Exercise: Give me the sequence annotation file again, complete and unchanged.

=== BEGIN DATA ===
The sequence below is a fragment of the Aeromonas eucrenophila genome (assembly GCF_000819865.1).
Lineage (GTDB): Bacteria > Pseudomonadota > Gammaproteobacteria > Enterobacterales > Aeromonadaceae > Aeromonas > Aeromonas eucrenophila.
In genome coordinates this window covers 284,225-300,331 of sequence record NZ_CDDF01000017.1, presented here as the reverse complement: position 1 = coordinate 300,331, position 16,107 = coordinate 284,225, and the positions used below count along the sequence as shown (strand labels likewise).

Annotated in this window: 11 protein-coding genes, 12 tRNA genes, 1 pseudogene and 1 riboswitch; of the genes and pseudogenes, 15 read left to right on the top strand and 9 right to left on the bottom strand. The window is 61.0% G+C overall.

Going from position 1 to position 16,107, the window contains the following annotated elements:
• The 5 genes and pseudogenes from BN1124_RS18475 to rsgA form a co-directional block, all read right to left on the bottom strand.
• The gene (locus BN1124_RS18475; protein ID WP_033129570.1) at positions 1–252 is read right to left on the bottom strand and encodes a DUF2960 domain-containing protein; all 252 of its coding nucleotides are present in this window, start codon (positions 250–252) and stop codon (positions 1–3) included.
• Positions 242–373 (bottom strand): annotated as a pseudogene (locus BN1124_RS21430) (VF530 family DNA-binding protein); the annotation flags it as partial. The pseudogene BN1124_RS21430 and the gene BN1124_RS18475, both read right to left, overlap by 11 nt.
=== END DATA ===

The sequence below is a fragment of the Aeromonas eucrenophila genome (assembly GCF_000819865.1).
Lineage (GTDB): Bacteria > Pseudomonadota > Gammaproteobacteria > Enterobacterales > Aeromonadaceae > Aeromonas > Aeromonas eucrenophila.
In genome coordinates this window covers 284,225-300,331 of sequence record NZ_CDDF01000017.1, presented here as the reverse complement: position 1 = coordinate 300,331, position 16,107 = coordinate 284,225, and the positions used below count along the sequence as shown (strand labels likewise).

Annotated in this window: 11 protein-coding genes, 12 tRNA genes, 1 pseudogene and 1 riboswitch; of the genes and pseudogenes, 15 read left to right on the top strand and 9 right to left on the bottom strand. The window is 61.0% G+C overall.

Going from position 1 to position 16,107, the window contains the following annotated elements:
• The 5 genes and pseudogenes from BN1124_RS18475 to rsgA form a co-directional block, all read right to left on the bottom strand.
• The gene (locus BN1124_RS18475; protein ID WP_033129570.1) at positions 1–252 is read right to left on the bottom strand and encodes a DUF2960 domain-containing protein; all 252 of its coding nucleotides are present in this window, start codon (positions 250–252) and stop codon (positions 1–3) included.
• Positions 242–373 (bottom strand): annotated as a pseudogene (locus BN1124_RS21430) (VF530 family DNA-binding protein); the annotation flags it as partial. The pseudogene BN1124_RS21430 and the gene BN1124_RS18475, both read right to left, overlap by 11 nt.